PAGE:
Retirement beckons warhorse O'Connell as injury proves one battle too many
"A leader, a lion, a legend". That was how Munster Rugby described one of its favourite sons, Paul O'Connell, as he announced his retirement yesterday.
The 36-year-old confirmed he was hanging up his boots following medical advice because of a horrific hamstring injury picked up playing for Ireland at the World Cup last year.
His latest injury setback was one bridge too far the giant of Irish rugby.
"Since sustaining the injury at the World Cup I have been fully focused on returning to fitness and starting an exciting new chapter for both myself and my family in Toulon. Unfortunately this will no longer be possible," he said.
"I have been blessed to be a professional rugby player for over 14 years and to be part of Munster and Ireland teams that have experienced success."
The Limerick man paid tribute to his family.
"Special thanks must go to my wife Emily for her unwavering support through the good and the bad, and to my parents Michael and Shelagh.
"Lastly I would like to thank everyone who has supported the teams I have been a part of."
The worlds of sport, politics and academia, as well as friends and former colleagues all paid tribute to the former Ireland, Munster and Lions captain.
Taoiseach Enda Kenny took time away from his election canvass to thank the Limerick man for his dedication to rugby.
"A giant of Irish sport. Thank you Paul O'Connell, enjoy your retirement."
Brian O'Driscoll said that his former teammate was "simply irreplaceable". "Really disappointing to see Paul O'Connell having to retire. Sensational career in red and green."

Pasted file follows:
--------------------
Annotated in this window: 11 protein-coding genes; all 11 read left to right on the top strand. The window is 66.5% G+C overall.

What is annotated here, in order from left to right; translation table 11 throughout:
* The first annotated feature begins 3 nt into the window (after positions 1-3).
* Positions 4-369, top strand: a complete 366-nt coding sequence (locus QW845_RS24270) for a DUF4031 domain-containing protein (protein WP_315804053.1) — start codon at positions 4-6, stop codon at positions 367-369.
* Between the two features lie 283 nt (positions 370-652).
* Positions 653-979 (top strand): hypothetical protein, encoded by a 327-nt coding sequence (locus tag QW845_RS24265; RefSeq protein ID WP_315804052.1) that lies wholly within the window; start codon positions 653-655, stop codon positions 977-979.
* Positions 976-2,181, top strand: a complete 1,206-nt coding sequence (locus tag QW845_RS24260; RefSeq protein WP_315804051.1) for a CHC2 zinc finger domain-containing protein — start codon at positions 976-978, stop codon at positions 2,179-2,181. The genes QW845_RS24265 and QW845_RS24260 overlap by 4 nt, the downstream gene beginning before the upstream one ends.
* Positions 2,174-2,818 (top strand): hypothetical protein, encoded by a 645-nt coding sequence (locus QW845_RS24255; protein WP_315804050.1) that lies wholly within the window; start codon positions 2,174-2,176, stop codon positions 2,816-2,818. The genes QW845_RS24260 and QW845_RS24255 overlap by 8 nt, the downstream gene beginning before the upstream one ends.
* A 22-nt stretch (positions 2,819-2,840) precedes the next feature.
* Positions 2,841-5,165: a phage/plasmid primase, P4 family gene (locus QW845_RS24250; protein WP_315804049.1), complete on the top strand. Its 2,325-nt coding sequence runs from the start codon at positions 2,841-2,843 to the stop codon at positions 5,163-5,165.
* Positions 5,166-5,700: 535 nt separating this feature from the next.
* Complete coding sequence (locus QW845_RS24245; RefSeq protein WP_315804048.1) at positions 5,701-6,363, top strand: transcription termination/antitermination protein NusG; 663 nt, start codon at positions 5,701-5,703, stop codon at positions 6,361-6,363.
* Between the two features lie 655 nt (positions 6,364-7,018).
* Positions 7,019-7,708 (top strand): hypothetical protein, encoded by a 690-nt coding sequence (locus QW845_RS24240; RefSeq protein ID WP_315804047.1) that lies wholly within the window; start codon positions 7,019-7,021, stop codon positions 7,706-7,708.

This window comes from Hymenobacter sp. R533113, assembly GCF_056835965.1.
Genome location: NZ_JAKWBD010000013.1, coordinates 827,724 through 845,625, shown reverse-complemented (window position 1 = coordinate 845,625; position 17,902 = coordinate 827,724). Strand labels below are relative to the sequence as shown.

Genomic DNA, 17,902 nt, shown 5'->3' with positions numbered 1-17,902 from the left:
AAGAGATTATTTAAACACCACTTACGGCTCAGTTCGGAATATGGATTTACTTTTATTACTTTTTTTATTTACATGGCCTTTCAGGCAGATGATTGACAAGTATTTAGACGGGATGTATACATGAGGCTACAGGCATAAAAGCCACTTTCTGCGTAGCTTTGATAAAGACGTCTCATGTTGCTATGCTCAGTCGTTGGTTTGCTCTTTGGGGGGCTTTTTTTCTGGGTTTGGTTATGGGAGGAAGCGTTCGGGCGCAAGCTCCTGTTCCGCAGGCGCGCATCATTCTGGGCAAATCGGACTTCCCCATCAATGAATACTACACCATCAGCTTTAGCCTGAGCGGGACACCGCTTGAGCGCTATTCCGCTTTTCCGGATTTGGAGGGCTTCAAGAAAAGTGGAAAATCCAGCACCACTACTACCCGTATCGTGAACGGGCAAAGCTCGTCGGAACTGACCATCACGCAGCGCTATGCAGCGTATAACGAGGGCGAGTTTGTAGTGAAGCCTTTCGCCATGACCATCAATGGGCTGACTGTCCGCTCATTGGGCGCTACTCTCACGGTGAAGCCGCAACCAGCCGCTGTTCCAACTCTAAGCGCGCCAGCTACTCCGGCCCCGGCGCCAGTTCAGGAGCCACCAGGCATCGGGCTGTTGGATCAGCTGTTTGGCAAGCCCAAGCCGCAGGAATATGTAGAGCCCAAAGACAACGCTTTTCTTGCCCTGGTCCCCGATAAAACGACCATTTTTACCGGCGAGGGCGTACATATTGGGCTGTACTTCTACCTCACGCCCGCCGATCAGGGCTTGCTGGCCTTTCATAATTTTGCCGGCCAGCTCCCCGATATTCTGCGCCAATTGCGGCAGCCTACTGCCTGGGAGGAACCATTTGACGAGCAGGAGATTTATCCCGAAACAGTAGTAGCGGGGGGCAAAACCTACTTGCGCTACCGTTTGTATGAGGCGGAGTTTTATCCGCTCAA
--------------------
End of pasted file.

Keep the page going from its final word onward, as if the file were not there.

Munster legend Ronan O'Gara also paid tribute to O'Connell, along with Leinster man Gordon D'Arcy, former Kilkenny hurler Henry Shefflin and ex-Manchester United star Paul McGrath.
O'Connell was unveiled as a Toulon player after last year's World Cup but never got to feature for the French side as he struggled to regain his fitness.
"Something beautiful and fitting, the great man retires as a one club man. The pride of Limerick and a role model for the rest of the country," said O'Gara.
His former Munster and Ireland teammate Donnacha Ryan said he was disappointed that O'Connell's move to France never materialised but added it was a privilege to play with him.
"It was humbling to be a student of his and an incentive to stay in Munster and sacrifice game time in order to have the ability to train with him," said Ryan.
"He'll be successful with whatever he does with the next part of his life."
His alma mater, the University of Limerick (UL), awarded him an honorary doctorate last year and wished Dr O'Connell a happy retirement.
UL President Professor Don Barry said: "I wish him a happy and healthy retirement and I know I speak on behalf of our entire community in that wish."
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